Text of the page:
Sometimes I wonder why Uber CEO Travis Kalanick gets out of bed in the morning. OK, it's probably the fact that his company was recently valued at more than $18 billion which, depending on his ownership, makes him at the very least a billionaire. For most business people, that's motivation enough. But there's got to be an easier way to make that first billion, isn't there? I could never do what he does. I think it sucks to be the CEO of Uber. Why?

You must enjoy fights. Kalanick's battles with regulatory authorities, competitors and haters around the world are epic. Don't believe me? Just go ahead and search for news about "Uber." I just did. And here's what I found today: the company just won a short reprieve in Berlin from a city ban that had previously ruled that Uber did not comply with passenger safety standards and is now engaged in a war with taxi drivers in India. In Pittsburgh they've been required by the courts to provide information about its ridership. The Maryland Public Service Commission recently ruled that Uber is a "common carrier" and should be subject to greater regulation. They are fighting a growing number of ominous reports about people who keep getting into strangers' cars because they think it's an Uber vehicle and cab companies in San Diego who are furious with the ride sharing service for not only taking away business, but their drivers too. The company's rating system has recently came under scrutiny and some guy alleging to be a "Boston Uber driver" has attracted attention after making serious allegations about the company's safety practices. By the way...that's just today. Which I guess is just another day at the office for Kalanick. If this were me I'd be jumping out the window.

But it's not me. Case in point: compare Uber with the once popular MonkeyParking app in San Francisco, a very useful application that allowed users to share and auction off city parking space. The founders of that company came under heat from local officials. So...they retreated. I'm not arguing their rationale and I probably would've done the same. Fighting City Hall is time consuming, expensive and intimidating. But would Kalanick have backed away? I seriously doubt it. This guy does not avoid battles. In fact, he seems to gleefully seek them out in order to see his vision accomplished. His advice for others: "Stand by your principles and be comfortable with confrontation. So few people are, so when the people with the red tape come, it becomes a negotiation." That's what successful and great entrepreneurs do. Unlike me, they're not afraid of a fight.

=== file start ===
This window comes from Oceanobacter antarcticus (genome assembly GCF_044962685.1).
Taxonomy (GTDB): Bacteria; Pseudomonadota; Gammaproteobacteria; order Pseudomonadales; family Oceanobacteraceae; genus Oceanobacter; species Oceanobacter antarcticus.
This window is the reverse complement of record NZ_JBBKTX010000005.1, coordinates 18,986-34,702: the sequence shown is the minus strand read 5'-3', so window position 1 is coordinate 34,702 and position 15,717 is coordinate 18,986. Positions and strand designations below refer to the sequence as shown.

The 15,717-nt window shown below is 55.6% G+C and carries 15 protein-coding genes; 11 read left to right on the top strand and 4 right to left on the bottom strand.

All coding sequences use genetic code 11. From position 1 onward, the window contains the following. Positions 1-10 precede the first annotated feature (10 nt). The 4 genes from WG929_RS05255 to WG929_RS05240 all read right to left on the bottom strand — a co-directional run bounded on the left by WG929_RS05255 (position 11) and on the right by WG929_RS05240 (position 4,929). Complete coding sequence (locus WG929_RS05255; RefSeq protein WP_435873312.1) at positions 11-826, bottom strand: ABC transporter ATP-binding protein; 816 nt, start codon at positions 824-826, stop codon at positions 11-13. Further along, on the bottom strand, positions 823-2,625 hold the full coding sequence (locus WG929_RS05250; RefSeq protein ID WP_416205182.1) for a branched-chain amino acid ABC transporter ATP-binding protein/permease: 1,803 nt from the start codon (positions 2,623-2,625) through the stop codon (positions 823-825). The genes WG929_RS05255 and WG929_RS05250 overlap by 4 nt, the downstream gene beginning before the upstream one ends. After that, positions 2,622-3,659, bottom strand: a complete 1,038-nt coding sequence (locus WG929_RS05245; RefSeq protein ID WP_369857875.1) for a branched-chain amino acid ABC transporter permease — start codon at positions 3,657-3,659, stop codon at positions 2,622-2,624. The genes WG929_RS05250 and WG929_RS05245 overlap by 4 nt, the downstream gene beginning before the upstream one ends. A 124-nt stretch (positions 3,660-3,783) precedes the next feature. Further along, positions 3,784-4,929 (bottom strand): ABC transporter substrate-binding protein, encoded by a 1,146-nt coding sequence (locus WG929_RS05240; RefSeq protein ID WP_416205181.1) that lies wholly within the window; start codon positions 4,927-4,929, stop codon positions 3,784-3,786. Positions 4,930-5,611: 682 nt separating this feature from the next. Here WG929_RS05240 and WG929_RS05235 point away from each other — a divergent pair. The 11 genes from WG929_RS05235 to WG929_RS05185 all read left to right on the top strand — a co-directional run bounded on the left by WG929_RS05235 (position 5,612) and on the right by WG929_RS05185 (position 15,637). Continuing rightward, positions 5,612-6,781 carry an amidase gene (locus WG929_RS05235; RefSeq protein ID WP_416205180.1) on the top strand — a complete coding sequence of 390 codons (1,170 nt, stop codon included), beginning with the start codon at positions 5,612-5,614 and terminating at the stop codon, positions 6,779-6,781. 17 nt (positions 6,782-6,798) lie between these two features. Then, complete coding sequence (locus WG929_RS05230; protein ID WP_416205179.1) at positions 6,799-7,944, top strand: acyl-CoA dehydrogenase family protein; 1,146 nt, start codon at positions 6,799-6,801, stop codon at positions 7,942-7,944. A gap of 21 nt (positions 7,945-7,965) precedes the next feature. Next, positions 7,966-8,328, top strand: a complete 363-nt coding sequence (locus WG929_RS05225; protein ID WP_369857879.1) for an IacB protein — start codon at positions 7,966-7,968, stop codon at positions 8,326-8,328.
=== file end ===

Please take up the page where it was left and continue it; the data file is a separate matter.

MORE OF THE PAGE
You have to grow a very thick skin. Recently, Uber and its main rival Lyft had a nasty public battle over Uber's competitive practices. Lyft accused Uber of having 177 of their employees order and then cancel more than 5,000 rides on Lyft in order to slow down the service. Uber countered with their own allegation that Lyft employees, drivers and one of its founders ordered 12,900 trips on Uber's app and then canceled them. It's not a pretty situation. But the media and Twitter-sphere loved it. I would've been sick to my stomach.

And for what it's worth, Lyft is not the only company who is less than enamored with Uber's competitive playbook. For example, a taxi association in the Seattle area recently sued Uber for "unlawful and deceptive business practices." Reports of price gauging have continued to plague the company over the past year, particularly after severe weather and concert events. And just this month, one taxi industry "leader" in New York City claimed that "...only rich Jews could afford the car service's surge-pricing program." Super! So along with everything else, the company is now instigating anti-Semitism.

I have never met the 37 year old Mr. Kalanick. But I can easily guess what he'd say if I asked him what he thought of others' opinions about him and how he runs his company. This is a guy who doesn't care what his haters and competitors think. He's changing the world. Me? I sometimes obsess over a single negative online comment. A complaint from one customer can turn my day upside down. I want everyone to think I'm the greatest. I lack the mojo, bravado and ego that great entrepreneurs have. And, of course, the thick skin.

Finally, you must not be afraid to fail. Uber may one day go down in flames. The service may eventually meet political, union and regulatory headwinds that are just too strong to overcome. A new competitor, with more resources and better connections may take away market share. An unplanned incident might occur that generates so much bad PR that customers turn away from the service. You never know. But do you think this will be the end of Kalanick? By now this is something you do know.

The current CEO of Uber is a UCLA drop out. His first company had to file for bankruptcy in order to protect itself from a major lawsuit. He ran out of money several times before founding and then selling another company, all before starting Uber. If Uber tanks you'll see Kalanick back doing something else. That's what makes a true entrepreneur. Someone who not only takes calculated risks, but is not afraid to fail. You get that impression when you read about Kalanick. Sure, he'll fight hard. But if he loses, he'll be back. My whole life as a business owner is spent protecting what's mine, saving money, conservatively managing my assets. Kalanick knows that if he loses everything he can just make it back again. He's not afraid. It's in his DNA.

You have to be a certain kind of person to disrupt the world. I am not that person. I think it would suck to be the CEO of Uber. Thankfully, there are others not like me.